Friday, July 12, 2019

Crawl - Review

A house full of Alligators. A category five hurricane. Both are equally terrifying in their own right, but a combo of the two would is dreadful and gruesome in all the worst (or best) ways. Putting characters in the path of  disasters or various natural predators is not a new idea, but the perils of sloshing through a Florida swamp comes with its own bits of outlandish entertainment.

When a massive hurricane hits her Florida town, young Haley (Kaya Scodelario) ignores the evacuation orders to search for her missing father, Dave (Barry Pepper). After finding him gravely injured in their family home, the two of them become trapped by the rapidly encroaching floodwaters. With the storm strengthening, Haley and Dave discover an even greater threat than the rising water level -- a relentless attack from a pack of gigantic alligators.

In terms of set-ups, none get quite as bonkers, yet somehow believable, as Crawl does. The combination of an unforgiving disaster and an unrelenting congregation of monsters presents the opportunity for suspense and blood at every turn. The filmmakers, fortunately, realize this premise is what people are coming for, and waste no time getting there. Outside of some light familial drama to give the characters some background before the thrills kick in, the majority of the film focuses on escaping the jaws of catastrophe.

Don’t get confused, however, the film is still hugely silly from start to finish, but it at least has the awareness to realize it and even play into it. It looks, feels, and behaves exactly how you’d expect a B-movie to take shape, even bending some laws of nature to make the survivability of a gator infested, hurricane induced, flood a little believable.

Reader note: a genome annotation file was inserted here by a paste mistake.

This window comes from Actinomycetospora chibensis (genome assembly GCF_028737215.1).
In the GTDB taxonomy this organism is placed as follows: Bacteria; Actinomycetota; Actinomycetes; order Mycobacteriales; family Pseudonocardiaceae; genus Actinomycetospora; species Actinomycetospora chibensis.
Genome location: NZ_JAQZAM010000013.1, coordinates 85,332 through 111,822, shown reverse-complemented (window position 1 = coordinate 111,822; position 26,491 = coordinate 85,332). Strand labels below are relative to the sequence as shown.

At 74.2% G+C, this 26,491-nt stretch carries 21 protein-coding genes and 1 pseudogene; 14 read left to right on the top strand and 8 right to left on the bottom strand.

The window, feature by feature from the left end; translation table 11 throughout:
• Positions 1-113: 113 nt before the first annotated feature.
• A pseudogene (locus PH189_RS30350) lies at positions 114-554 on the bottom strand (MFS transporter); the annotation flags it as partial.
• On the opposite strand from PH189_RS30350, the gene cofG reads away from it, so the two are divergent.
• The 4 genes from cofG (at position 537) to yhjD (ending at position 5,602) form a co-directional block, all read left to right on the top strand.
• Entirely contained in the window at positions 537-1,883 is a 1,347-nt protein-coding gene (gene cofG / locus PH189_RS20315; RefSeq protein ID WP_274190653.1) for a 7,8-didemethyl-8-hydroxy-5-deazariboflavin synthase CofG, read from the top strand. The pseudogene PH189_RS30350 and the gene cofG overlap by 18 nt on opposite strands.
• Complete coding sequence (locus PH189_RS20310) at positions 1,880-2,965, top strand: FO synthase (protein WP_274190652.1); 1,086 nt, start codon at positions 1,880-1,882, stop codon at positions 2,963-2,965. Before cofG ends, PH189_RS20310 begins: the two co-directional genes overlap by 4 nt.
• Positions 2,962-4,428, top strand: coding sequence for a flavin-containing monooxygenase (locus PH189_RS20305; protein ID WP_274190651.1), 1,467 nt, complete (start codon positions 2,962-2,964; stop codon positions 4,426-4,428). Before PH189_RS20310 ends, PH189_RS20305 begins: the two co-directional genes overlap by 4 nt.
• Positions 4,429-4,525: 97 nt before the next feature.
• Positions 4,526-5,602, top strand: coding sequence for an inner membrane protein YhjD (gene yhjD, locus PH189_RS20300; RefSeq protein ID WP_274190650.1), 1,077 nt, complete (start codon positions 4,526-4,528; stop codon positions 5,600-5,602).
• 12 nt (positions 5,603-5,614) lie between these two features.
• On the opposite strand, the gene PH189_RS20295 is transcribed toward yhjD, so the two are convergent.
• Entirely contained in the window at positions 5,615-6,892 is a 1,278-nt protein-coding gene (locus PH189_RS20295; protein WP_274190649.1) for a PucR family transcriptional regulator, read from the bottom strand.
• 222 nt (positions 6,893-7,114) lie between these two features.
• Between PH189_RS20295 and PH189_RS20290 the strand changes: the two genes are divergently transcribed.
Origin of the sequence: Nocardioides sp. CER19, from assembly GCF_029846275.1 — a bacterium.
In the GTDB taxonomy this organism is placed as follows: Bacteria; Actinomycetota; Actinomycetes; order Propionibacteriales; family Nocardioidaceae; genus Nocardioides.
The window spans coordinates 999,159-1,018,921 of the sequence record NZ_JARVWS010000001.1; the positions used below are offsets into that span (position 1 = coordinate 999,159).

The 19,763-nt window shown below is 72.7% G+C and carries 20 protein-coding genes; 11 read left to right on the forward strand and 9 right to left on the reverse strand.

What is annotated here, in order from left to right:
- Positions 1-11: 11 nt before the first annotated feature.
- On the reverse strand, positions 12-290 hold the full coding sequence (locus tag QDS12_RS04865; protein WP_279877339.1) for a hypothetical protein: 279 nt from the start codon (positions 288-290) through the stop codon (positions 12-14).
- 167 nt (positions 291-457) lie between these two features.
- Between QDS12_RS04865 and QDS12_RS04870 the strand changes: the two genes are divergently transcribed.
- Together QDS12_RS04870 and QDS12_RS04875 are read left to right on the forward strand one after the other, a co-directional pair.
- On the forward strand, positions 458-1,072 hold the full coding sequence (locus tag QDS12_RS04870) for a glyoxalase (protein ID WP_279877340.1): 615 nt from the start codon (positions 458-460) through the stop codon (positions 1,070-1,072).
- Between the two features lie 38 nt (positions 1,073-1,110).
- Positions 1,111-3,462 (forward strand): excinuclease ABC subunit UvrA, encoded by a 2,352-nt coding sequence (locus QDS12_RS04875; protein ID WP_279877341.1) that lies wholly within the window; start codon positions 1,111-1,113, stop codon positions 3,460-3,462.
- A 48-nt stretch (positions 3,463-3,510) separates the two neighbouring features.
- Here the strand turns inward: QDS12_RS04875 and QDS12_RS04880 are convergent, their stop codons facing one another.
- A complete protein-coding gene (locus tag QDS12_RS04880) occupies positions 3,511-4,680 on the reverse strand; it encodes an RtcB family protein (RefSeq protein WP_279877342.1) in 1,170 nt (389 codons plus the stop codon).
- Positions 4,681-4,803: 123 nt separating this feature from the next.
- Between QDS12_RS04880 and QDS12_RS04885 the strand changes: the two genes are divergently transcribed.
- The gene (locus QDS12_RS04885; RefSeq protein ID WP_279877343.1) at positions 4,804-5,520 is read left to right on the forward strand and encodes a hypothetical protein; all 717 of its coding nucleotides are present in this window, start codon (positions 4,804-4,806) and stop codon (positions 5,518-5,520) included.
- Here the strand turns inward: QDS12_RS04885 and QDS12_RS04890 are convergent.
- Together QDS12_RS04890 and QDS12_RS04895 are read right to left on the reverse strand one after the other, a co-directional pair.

Yet, it never abandons some of the actual dread that comes about from the experience of its two lead characters. And while the characterizations are never too deep, the committed performances from both Scodelario and Pepper really sell the dangerous situation in which they find themselves, even when everything is (conveniently) going wrong.

Crawl is one part disaster, one part creature feature, and one part high octane thriller, and it somehow all meshes extremely well. It’s not a great film on its parts alone, but its ability to steer into its bizarre scenario and make it somewhat fun and dreadful at the same is no easy task and director Alexandre Aja somehow pulls it off. In a summer of increasingly disappointing blockbusters, don’t ignore the solid B-movie that’s bonkers entertainment.

No comments :

Post a Comment